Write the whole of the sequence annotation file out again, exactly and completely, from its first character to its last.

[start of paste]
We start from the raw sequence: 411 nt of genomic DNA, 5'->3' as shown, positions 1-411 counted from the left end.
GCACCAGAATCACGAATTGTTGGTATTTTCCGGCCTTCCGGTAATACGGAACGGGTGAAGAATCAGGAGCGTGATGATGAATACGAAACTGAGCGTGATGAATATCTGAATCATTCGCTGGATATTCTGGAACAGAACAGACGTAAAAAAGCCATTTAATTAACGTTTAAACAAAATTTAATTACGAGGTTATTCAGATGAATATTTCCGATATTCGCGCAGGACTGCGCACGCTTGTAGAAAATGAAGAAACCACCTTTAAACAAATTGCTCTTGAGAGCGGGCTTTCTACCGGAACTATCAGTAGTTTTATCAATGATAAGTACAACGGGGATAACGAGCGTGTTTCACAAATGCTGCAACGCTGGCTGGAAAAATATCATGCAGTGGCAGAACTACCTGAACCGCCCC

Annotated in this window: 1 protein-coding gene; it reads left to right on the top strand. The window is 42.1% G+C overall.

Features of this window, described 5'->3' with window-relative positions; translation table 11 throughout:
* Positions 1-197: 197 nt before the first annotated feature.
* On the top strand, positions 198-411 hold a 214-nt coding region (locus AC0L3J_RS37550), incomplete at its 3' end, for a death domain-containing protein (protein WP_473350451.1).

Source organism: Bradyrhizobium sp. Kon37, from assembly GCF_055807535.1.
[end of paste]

We start from the raw sequence: 411 nt of genomic DNA, 5'->3' as shown, positions 1-411 counted from the left end.
GCACCAGAATCACGAATTGTTGGTATTTTCCGGCCTTCCGGTAATACGGAACGGGTGAAGAATCAGGAGCGTGATGATGAATACGAAACTGAGCGTGATGAATATCTGAATCATTCGCTGGATATTCTGGAACAGAACAGACGTAAAAAAGCCATTTAATTAACGTTTAAACAAAATTTAATTACGAGGTTATTCAGATGAATATTTCCGATATTCGCGCAGGACTGCGCACGCTTGTAGAAAATGAAGAAACCACCTTTAAACAAATTGCTCTTGAGAGCGGGCTTTCTACCGGAACTATCAGTAGTTTTATCAATGATAAGTACAACGGGGATAACGAGCGTGTTTCACAAATGCTGCAACGCTGGCTGGAAAAATATCATGCAGTGGCAGAACTACCTGAACCGCCCC

Annotated in this window: 1 protein-coding gene; it reads left to right on the top strand. The window is 42.1% G+C overall.

Features of this window, described 5'->3' with window-relative positions; translation table 11 throughout:
* Positions 1-197: 197 nt before the first annotated feature.
* On the top strand, positions 198-411 hold a 214-nt coding region (locus AC0L3J_RS37550), incomplete at its 3' end, for a death domain-containing protein (protein WP_473350451.1).

Source organism: Bradyrhizobium sp. Kon37, from assembly GCF_055807535.1.